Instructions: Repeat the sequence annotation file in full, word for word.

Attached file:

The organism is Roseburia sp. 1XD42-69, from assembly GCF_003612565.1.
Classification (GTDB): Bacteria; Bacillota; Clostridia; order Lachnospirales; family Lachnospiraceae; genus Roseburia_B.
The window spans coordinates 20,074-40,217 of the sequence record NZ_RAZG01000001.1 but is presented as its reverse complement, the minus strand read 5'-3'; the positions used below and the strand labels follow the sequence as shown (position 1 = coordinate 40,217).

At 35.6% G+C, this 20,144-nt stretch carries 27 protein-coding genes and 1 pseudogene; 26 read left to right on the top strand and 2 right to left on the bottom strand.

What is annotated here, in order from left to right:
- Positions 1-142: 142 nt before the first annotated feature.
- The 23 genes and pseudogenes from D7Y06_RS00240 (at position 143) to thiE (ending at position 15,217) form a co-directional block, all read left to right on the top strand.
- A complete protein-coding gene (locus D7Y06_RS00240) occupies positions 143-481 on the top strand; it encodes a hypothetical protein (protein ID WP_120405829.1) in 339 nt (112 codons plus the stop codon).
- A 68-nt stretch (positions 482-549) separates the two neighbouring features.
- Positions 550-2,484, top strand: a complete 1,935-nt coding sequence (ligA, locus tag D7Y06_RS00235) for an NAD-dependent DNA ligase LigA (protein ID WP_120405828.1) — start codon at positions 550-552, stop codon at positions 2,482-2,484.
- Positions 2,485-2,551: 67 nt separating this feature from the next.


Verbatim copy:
The organism is Roseburia sp. 1XD42-69, from assembly GCF_003612565.1.
Classification (GTDB): Bacteria; Bacillota; Clostridia; order Lachnospirales; family Lachnospiraceae; genus Roseburia_B.
The window spans coordinates 20,074-40,217 of the sequence record NZ_RAZG01000001.1 but is presented as its reverse complement, the minus strand read 5'-3'; the positions used below and the strand labels follow the sequence as shown (position 1 = coordinate 40,217).

At 35.6% G+C, this 20,144-nt stretch carries 27 protein-coding genes and 1 pseudogene; 26 read left to right on the top strand and 2 right to left on the bottom strand.

What is annotated here, in order from left to right:
- Positions 1-142: 142 nt before the first annotated feature.
- The 23 genes and pseudogenes from D7Y06_RS00240 (at position 143) to thiE (ending at position 15,217) form a co-directional block, all read left to right on the top strand.
- A complete protein-coding gene (locus D7Y06_RS00240) occupies positions 143-481 on the top strand; it encodes a hypothetical protein (protein ID WP_120405829.1) in 339 nt (112 codons plus the stop codon).
- A 68-nt stretch (positions 482-549) separates the two neighbouring features.
- Positions 550-2,484, top strand: a complete 1,935-nt coding sequence (ligA, locus tag D7Y06_RS00235) for an NAD-dependent DNA ligase LigA (protein ID WP_120405828.1) — start codon at positions 550-552, stop codon at positions 2,482-2,484.
- Positions 2,485-2,551: 67 nt separating this feature from the next.